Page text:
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3 Cryptocurrency Investment Strategies for the Long Term

For much of cryptocurrencies existence, short-term trading strategies that seek to benefit from high volatility and sudden momentum shifts defined the cryptocurrency market. But with the recent arrival of institutional investors, as well as new thinking about how crypto could represent an entirely new asset class, that appears to be changing.

More thinking is going into how to make crypto part of a long-term, well-diversified portfolio, and that's good news for individual investors everywhere. So if you're thinking about investing in cryptocurrency for the long term, here's a closer look at three popular investment strategies.

1. Buy-and-hold investing

The most straightforward approach to crypto investing is a simple buy-and-hold strategy. This is exactly what it sounds like: You find one or more cryptos that you like, and you hold on to them forever. The thinking here is that many of the top cryptocurrencies will appreciate greatly over the long term, even if they are prone to high volatility over the short term.

Of course, the one crypto that stands out here is Bitcoin (CRYPTO: BTC), which remains the largest cryptocurrency in the world with a $1.3 trillion market cap. It is often the first crypto that both individual and institutional investors buy, and for good reason. Over the past decade, it has been one of the best-performing assets in the world.

The key here, though, is to commit to a long holding period. Cathie Wood of ARK Invest recently crunched the numbers and determined that, as long as you are willing to hold on to your Bitcoin for at least five years, you are likely to make substantial gains.

With Wood now predicting that Bitcoin could soar to a price of $1 million by 2030, this five-year holding period has particular significance for anyone thinking of becoming a crypto millionaire one day.

2. Dollar-cost averaging

A related crypto strategy is known as dollar-cost averaging. While "buy and hold" typically implies a single large purchase, a dollar-cost averaging strategy implies a series of smaller, recurring purchases.

The key idea here is that you commit to buying a set dollar amount of a particular cryptocurrency on a regular basis, regardless of market conditions. For example, you might decide to buy $100 worth of Bitcoin every month.

Investor putting money into piggy bank.

Dollar-cost averaging can be like putting away money frequently in a piggy bank. Image source: Getty Images.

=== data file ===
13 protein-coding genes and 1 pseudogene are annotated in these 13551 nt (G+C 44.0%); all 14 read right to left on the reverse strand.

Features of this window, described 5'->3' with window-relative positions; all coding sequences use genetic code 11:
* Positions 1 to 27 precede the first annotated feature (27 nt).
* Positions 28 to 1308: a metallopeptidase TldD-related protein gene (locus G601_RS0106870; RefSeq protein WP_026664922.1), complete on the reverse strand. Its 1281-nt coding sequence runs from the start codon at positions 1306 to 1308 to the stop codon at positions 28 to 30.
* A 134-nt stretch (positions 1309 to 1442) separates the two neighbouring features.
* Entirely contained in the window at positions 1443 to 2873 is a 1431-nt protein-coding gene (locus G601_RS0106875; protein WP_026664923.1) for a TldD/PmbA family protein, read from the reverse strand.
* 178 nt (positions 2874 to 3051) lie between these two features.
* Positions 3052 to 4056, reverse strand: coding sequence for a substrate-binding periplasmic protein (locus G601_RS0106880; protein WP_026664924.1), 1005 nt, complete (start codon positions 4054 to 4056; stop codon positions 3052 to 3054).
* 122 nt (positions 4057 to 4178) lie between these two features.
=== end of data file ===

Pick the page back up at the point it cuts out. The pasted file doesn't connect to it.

This strategy can be particularly effective if you are looking to take the emotion out of investing. Instead of checking your portfolio every few days, you might be checking your portfolio only once a month. This means you can block out market volatility and avoid getting unduly influenced by gyrating crypto prices.

This is more important for cryptocurrency investors than equity investors, simply due to the much higher volatility in the crypto market. It can be nerve-racking at times to see your Bitcoin position oscillate by 10% or more during a single 24-hour period.

3. ETFs for diversification

Lastly, exchange-traded funds (ETFs) could be an effective way to diversify a long-term cryptocurrency portfolio. They are particularly popular with investors who would prefer not to invest directly in the crypto market.

The new spot Bitcoin ETFs, for example, are a way to invest in the digital currency the same way that you would invest in tech stocks. Two of the most popular spot Bitcoin ETFs right now are the iShares Bitcoin Trust (NASDAQ: IBIT) and the Fidelity Wise Origin Bitcoin Fund (NYSEMKT: FBTC).

Based on the initial success of the spot Bitcoin ETFs, the expectation is that other cryptocurrencies will soon get their own spot ETFs. For example, the same Wall Street investment firms that brought the spot Bitcoin ETFs to market are trying to bring new spot Ethereum (CRYPTO: ETH) ETFs to market.

And don't forget about the ability to use more-traditional ETFs for crypto market diversification. For example, you could invest in the Valkyrie Bitcoin Miners ETF (NASDAQ: WGMI) if you are looking for broad exposure to the crypto mining sector. Or you could invest in an ETF such as the Amplify Transformational Data Sharing ETF (NYSEMKT: BLOK) if you are looking for broad exposure to blockchain technology companies.

The key idea here is diversification. It's much easier to diversify your portfolio with a single ETF than it is to buy a handful of different stocks. Simply stated, you could buy a single Bitcoin mining stock, or you could buy a basket of the top 20 Bitcoin mining stocks. Thus, ETFs can be very useful if you are confident in the long-term potential of an industry, but less confident about what the big winners are going to be.

Keep a long-term focus

Just remember that it's important to keep a long-term focus when investing in crypto. It's easy to get distracted by the latest meme coins or short-term momentum plays. By following one of the strategies outlined above, you can avoid this. Instead, you can focus on creating a long-term, well-diversified portfolio that builds real wealth.

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Dominic Basulto has positions in Bitcoin and Ethereum. The Motley Fool has positions in and recommends Bitcoin and Ethereum. The Motley Fool has a disclosure policy.

The views and opinions expressed herein are the views and opinions of the author and do not necessarily reflect those of Nasdaq, Inc.

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